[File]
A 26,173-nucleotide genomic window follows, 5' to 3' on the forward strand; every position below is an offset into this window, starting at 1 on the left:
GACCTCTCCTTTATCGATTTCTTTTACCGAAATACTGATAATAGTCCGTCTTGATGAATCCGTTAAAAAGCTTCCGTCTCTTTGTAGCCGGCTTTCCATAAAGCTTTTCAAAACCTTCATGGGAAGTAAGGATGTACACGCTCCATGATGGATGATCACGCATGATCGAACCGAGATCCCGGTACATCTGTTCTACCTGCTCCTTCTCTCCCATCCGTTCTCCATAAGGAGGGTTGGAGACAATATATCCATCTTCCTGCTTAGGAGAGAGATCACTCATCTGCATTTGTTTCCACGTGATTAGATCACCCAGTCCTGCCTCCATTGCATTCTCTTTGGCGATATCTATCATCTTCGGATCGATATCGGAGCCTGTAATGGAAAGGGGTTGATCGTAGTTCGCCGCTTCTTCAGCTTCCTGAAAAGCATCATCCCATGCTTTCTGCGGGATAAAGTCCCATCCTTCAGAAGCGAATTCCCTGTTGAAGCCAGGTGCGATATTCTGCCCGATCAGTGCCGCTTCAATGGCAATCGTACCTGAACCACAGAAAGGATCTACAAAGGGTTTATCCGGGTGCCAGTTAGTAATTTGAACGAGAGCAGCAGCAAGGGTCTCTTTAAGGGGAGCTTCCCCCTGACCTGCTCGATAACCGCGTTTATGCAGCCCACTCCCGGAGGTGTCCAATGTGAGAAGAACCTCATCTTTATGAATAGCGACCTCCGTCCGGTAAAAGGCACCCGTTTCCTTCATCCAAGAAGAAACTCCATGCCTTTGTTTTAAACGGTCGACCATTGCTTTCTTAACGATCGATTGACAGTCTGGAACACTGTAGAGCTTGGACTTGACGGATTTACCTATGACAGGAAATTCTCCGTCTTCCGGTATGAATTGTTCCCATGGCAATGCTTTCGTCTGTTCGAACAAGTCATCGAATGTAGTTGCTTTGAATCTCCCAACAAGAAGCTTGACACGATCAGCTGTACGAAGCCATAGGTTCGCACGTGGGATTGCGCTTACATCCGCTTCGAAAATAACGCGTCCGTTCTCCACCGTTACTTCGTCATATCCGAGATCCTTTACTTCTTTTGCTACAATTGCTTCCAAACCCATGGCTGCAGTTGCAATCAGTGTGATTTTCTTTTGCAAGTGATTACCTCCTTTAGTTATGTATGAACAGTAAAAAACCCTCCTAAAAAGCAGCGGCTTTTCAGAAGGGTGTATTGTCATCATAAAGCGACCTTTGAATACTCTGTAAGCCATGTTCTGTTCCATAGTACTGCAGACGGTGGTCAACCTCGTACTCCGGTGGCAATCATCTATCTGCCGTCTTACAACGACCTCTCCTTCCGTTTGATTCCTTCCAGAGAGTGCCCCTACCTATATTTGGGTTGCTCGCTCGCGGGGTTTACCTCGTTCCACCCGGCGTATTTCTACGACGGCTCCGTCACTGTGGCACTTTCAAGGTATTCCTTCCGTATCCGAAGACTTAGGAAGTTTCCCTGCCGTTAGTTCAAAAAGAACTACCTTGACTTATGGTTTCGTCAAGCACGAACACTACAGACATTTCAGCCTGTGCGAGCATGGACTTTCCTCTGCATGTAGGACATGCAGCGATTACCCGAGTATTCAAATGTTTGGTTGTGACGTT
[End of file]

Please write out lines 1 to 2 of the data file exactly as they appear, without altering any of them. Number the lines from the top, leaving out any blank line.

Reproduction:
A 26,173-nucleotide genomic window follows, 5' to 3' on the forward strand; every position below is an offset into this window, starting at 1 on the left:
GACCTCTCCTTTATCGATTTCTTTTACCGAAATACTGATAATAGTCCGTCTTGATGAATCCGTTAAAAAGCTTCCGTCTCTTTGTAGCCGGCTTTCCATAAAGCTTTTCAAAACCTTCATGGGAAGTAAGGATGTACACGCTCCATGATGGATGATCACGCATGATCGAACCGAGATCCCGGTACATCTGTTCTACCTGCTCCTTCTCTCCCATCCGTTCTCCATAAGGAGGGTTGGAGACAATATATCCATCTTCCTGCTTAGGAGAGAGATCACTCATCTGCATTTGTTTCCACGTGATTAGATCACCCAGTCCTGCCTCCATTGCATTCTCTTTGGCGATATCTATCATCTTCGGATCGATATCGGAGCCTGTAATGGAAAGGGGTTGATCGTAGTTCGCCGCTTCTTCAGCTTCCTGAAAAGCATCATCCCATGCTTTCTGCGGGATAAAGTCCCATCCTTCAGAAGCGAATTCCCTGTTGAAGCCAGGTGCGATATTCTGCCCGATCAGTGCCGCTTCAATGGCAATCGTACCTGAACCACAGAAAGGATCTACAAAGGGTTTATCCGGGTGCCAGTTAGTAATTTGAACGAGAGCAGCAGCAAGGGTCTCTTTAAGGGGAGCTTCCCCCTGACCTGCTCGATAACCGCGTTTATGCAGCCCACTCCCGGAGGTGTCCAATGTGAGAAGAACCTCATCTTTATGAATAGCGACCTCCGTCCGGTAAAAGGCACCCGTTTCCTTCATCCAAGAAGAAACTCCATGCCTTTGTTTTAAACGGTCGACCATTGCTTTCTTAACGATCGATTGACAGTCTGGAACACTGTAGAGCTTGGACTTGACGGATTTACCTATGACAGGAAATTCTCCGTCTTCCGGTATGAATTGTTCCCATGGCAATGCTTTCGTCTGTTCGAACAAGTCATCGAATGTAGTTGCTTTGAATCTCCCAACAAGAAGCTTGACACGATCAGCTGTACGAAGCCATAGGTTCGCACGTGGGATTGCGCTTACATCCGCTTCGAAAATAACGCGTCCGTTCTCCACCGTTACTTCGTCATATCCGAGATCCTTTACTTCTTTTGCTACAATTGCTTCCAAACCCATGGCTGCAGTTGCAATCAGTGTGATTTTCTTTTGCAAGTGATTACCTCCTTTAGTTATGTATGAACAGTAAAAAACCCTCCTAAAAAGCAGCGGCTTTTCAGAAGGGTGTATTGTCATCATAAAGCGACCTTTGAATACTCTGTAAGCCATGTTCTGTTCCATAGTACTGCAGACGGTGGTCAACCTCGTACTCCGGTGGCAATCATCTATCTGCCGTCTTACAACGACCTCTCCTTCCGTTTGATTCCTTCCAGAGAGTGCCCCTACCTATATTTGGGTTGCTCGCTCGCGGGGTTTACCTCGTTCCACCCGGCGTATTTCTACGACGGCTCCGTCACTGTGGCACTTTCAAGGTATTCCTTCCGTATCCGAAGACTTAGGAAGTTTCCCTGCCGTTAGTTCAAAAAGAACTACCTTGACTTATGGTTTCGTCAAGCACGAACACTACAGACATTTCAGCCTGTGCGAGCATGGACTTTCCTCTGCATGTAGGACATGCAGCGATTACCCGAGTATTCAAATGTTTGGTTGTGACGTT